Overview:

Osteoarthritis is the most common form of arthritis, affecting millions of people worldwide. It occurs when the protective cartilage that cushions the ends of your bones wears down over time.

  • Although osteoarthritis can damage any joint, the disorder most commonly affects joints in your hands, knees, hips and spine.
  • Osteoarthritis symptoms can usually be managed, although the damage to joints can't be reversed. Staying active, maintaining a healthy weight and some treatments might slow progression of the disease and help improve pain and joint function.

Symptoms:

Osteoarthritis symptoms often develop slowly and worsen over time. Signs and symptoms of osteoarthritis include:

  • Pain. Affected joints might hurt during or after movement.
  • Stiffness. Joint stiffness might be most noticeable upon awakening or after being inactive.
  • Tenderness. Your joint might feel tender when you apply light pressure to or near it.
  • Loss of flexibility. You might not be able to move your joint through its full range of motion.
  • Grating sensation. You might feel a grating sensation when you use the joint, and you might hear popping or crackling.
  • Bone spurs. These extra bits of bone, which feel like hard lumps, can form around the affected joint.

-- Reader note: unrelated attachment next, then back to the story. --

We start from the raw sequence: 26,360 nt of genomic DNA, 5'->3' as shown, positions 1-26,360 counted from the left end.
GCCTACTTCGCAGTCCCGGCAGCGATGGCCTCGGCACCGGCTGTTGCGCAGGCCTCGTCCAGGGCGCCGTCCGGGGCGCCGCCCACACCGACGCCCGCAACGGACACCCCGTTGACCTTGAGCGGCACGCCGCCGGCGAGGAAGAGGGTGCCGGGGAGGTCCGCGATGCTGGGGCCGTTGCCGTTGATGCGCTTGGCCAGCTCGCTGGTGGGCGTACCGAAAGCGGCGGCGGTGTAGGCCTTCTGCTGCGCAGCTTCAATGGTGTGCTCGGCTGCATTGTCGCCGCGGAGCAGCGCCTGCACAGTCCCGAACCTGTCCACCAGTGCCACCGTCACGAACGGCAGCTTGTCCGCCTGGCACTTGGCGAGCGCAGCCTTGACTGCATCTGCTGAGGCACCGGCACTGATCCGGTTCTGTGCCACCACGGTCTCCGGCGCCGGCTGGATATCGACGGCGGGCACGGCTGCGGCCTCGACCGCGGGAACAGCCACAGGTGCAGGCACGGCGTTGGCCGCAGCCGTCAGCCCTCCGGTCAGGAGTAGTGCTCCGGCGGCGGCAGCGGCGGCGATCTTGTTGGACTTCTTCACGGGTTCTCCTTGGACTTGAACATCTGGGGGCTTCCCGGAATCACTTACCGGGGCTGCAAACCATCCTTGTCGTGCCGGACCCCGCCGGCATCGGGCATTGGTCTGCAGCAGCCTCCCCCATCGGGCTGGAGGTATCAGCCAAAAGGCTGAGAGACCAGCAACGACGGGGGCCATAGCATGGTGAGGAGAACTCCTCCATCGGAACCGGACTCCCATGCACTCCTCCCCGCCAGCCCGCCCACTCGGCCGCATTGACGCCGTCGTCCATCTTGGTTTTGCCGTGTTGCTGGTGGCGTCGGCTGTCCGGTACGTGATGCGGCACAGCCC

• Swelling. This might be caused by soft tissue inflammation around the joint.

Causes:

Osteoarthritis occurs when the cartilage that cushions the ends of bones in your joints gradually deteriorates. Cartilage is a firm, slippery tissue that make sit possible for joint to bend (like knees, elbows and hips) without bones grinding against eachother (which causes pain). Eventually, if the cartilage wears down completely, bone will rub on bone and that hurts.

  • Osteoarthritis has often been referred to as a "wear and tear" disease. But besides the breakdown of cartilage, osteoarthritis affects the entire joint. It causes changes in the bone and deterioration of the connective tissues that hold the joint together and attach muscle to bone. It also causes inflammation of the joint lining.

*The content of this article was written by the doctors at the Mayo Clinic and adapted by Antara

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